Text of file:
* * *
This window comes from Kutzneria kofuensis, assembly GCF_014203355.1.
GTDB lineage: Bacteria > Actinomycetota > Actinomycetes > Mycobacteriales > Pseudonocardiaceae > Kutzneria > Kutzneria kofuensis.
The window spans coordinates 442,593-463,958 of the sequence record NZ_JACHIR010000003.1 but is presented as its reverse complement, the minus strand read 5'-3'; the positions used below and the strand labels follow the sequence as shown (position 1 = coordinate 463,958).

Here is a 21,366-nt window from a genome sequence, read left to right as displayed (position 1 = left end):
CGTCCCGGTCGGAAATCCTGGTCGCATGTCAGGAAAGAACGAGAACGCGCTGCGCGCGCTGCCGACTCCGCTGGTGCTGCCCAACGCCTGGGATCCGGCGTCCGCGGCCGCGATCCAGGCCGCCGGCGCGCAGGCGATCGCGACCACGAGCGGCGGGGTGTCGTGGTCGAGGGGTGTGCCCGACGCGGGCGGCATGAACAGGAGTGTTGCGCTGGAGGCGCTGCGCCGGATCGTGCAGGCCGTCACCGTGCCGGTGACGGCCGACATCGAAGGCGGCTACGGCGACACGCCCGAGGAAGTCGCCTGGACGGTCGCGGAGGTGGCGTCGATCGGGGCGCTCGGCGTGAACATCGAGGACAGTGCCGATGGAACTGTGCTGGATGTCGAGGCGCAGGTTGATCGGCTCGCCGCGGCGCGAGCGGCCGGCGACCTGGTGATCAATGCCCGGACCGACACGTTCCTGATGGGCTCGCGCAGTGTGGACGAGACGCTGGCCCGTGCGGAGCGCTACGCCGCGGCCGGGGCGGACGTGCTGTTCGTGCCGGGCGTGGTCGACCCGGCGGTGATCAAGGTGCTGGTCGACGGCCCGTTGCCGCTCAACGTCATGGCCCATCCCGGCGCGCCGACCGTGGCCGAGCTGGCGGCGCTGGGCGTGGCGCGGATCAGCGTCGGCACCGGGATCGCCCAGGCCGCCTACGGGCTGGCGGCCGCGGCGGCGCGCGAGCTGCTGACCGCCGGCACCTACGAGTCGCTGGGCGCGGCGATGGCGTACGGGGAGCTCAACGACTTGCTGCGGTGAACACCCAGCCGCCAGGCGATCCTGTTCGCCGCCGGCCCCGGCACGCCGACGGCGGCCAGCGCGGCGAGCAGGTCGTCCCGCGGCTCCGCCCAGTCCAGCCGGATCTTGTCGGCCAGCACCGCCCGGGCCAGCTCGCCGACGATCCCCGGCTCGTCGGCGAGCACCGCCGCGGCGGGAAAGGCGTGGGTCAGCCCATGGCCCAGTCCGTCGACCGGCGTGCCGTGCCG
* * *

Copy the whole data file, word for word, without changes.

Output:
This window comes from Kutzneria kofuensis, assembly GCF_014203355.1.
GTDB lineage: Bacteria > Actinomycetota > Actinomycetes > Mycobacteriales > Pseudonocardiaceae > Kutzneria > Kutzneria kofuensis.
The window spans coordinates 442,593-463,958 of the sequence record NZ_JACHIR010000003.1 but is presented as its reverse complement, the minus strand read 5'-3'; the positions used below and the strand labels follow the sequence as shown (position 1 = coordinate 463,958).

Here is a 21,366-nt window from a genome sequence, read left to right as displayed (position 1 = left end):
CGTCCCGGTCGGAAATCCTGGTCGCATGTCAGGAAAGAACGAGAACGCGCTGCGCGCGCTGCCGACTCCGCTGGTGCTGCCCAACGCCTGGGATCCGGCGTCCGCGGCCGCGATCCAGGCCGCCGGCGCGCAGGCGATCGCGACCACGAGCGGCGGGGTGTCGTGGTCGAGGGGTGTGCCCGACGCGGGCGGCATGAACAGGAGTGTTGCGCTGGAGGCGCTGCGCCGGATCGTGCAGGCCGTCACCGTGCCGGTGACGGCCGACATCGAAGGCGGCTACGGCGACACGCCCGAGGAAGTCGCCTGGACGGTCGCGGAGGTGGCGTCGATCGGGGCGCTCGGCGTGAACATCGAGGACAGTGCCGATGGAACTGTGCTGGATGTCGAGGCGCAGGTTGATCGGCTCGCCGCGGCGCGAGCGGCCGGCGACCTGGTGATCAATGCCCGGACCGACACGTTCCTGATGGGCTCGCGCAGTGTGGACGAGACGCTGGCCCGTGCGGAGCGCTACGCCGCGGCCGGGGCGGACGTGCTGTTCGTGCCGGGCGTGGTCGACCCGGCGGTGATCAAGGTGCTGGTCGACGGCCCGTTGCCGCTCAACGTCATGGCCCATCCCGGCGCGCCGACCGTGGCCGAGCTGGCGGCGCTGGGCGTGGCGCGGATCAGCGTCGGCACCGGGATCGCCCAGGCCGCCTACGGGCTGGCGGCCGCGGCGGCGCGCGAGCTGCTGACCGCCGGCACCTACGAGTCGCTGGGCGCGGCGATGGCGTACGGGGAGCTCAACGACTTGCTGCGGTGAACACCCAGCCGCCAGGCGATCCTGTTCGCCGCCGGCCCCGGCACGCCGACGGCGGCCAGCGCGGCGAGCAGGTCGTCCCGCGGCTCCGCCCAGTCCAGCCGGATCTTGTCGGCCAGCACCGCCCGGGCCAGCTCGCCGACGATCCCCGGCTCGTCGGCGAGCACCGCCGCGGCGGGAAAGGCGTGGGTCAGCCCATGGCCCAGTCCGTCGACCGGCGTGCCGTGCCG